By-Elections, Changing Fortunes, Uncertainty and the Mid-Term Blues
If voters care about the size of the government's majority, then by-election votes should exaggerate national swings. Moreover, if there is uncertainty about the outcome of the general election and if voters' preferences are skewed in such a way as to give more weight to the 'downside' outcome (least favorite party wins) than the 'upside' (favored party wins with a larger than preferred majority), then there will be a systematic tendency for governments to lose by-elections, regardless of any changes in national support. These predictions go beyond those generated by conventional explanations. The theory is successfully tested against data from 383 postwar elections. Copyright 1998 by Kluwer Academic Publishers
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Volume (Year): 95 (1998)
Issue (Month): 1-2 (April)
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- Nannestad, Peter & Paldam, Martin, 1994. "The VP-Function: A Survey of the Literature on Vote and Popularity Functions after 25 Years," Public Choice, Springer, vol. 79(3-4), pages 213-245, June.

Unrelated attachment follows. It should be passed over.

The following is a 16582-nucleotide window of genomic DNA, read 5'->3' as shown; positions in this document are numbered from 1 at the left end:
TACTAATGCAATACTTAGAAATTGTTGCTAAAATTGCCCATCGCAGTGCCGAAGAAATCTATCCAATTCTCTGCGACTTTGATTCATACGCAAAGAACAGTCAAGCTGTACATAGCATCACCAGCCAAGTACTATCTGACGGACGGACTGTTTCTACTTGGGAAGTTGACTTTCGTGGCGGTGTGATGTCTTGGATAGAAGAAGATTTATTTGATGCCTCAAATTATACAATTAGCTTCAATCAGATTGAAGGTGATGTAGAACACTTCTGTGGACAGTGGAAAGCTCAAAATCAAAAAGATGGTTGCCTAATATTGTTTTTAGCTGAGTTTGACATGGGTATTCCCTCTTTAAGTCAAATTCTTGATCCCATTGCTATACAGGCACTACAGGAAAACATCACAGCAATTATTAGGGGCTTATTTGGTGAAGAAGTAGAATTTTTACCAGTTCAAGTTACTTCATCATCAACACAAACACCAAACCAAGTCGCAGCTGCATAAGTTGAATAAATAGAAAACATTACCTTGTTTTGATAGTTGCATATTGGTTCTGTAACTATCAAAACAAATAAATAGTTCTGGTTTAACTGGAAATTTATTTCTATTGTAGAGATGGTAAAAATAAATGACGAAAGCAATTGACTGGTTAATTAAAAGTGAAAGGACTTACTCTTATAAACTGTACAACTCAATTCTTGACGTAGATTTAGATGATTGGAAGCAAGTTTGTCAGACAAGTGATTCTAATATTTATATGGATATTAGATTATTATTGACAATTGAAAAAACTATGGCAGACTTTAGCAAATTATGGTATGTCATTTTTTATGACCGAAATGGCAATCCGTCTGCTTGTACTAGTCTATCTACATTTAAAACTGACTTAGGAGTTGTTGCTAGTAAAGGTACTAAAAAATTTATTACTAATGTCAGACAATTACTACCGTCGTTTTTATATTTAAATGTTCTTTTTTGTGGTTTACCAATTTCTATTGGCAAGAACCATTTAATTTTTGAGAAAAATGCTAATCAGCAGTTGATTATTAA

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- Paldam, Martin, 1986. "The distribution of election results and the two explanations of the cost of ruling," European Journal of Political Economy, Elsevier, vol. 2(1), pages 5-24.
- Paldam, Martin & Skott, Peter, 1995. "A Rational-Voter Explanation of the Cost of Ruling," Public Choice, Springer, vol. 83(1-2), pages 159-172, April.
- Kydland, Finn E & Prescott, Edward C, 1977. "Rules Rather Than Discretion: The Inconsistency of Optimal Plans," Journal of Political Economy, University of Chicago Press, vol. 85(3), pages 473-491, June. Full references (including those not matched with items on IDEAS)
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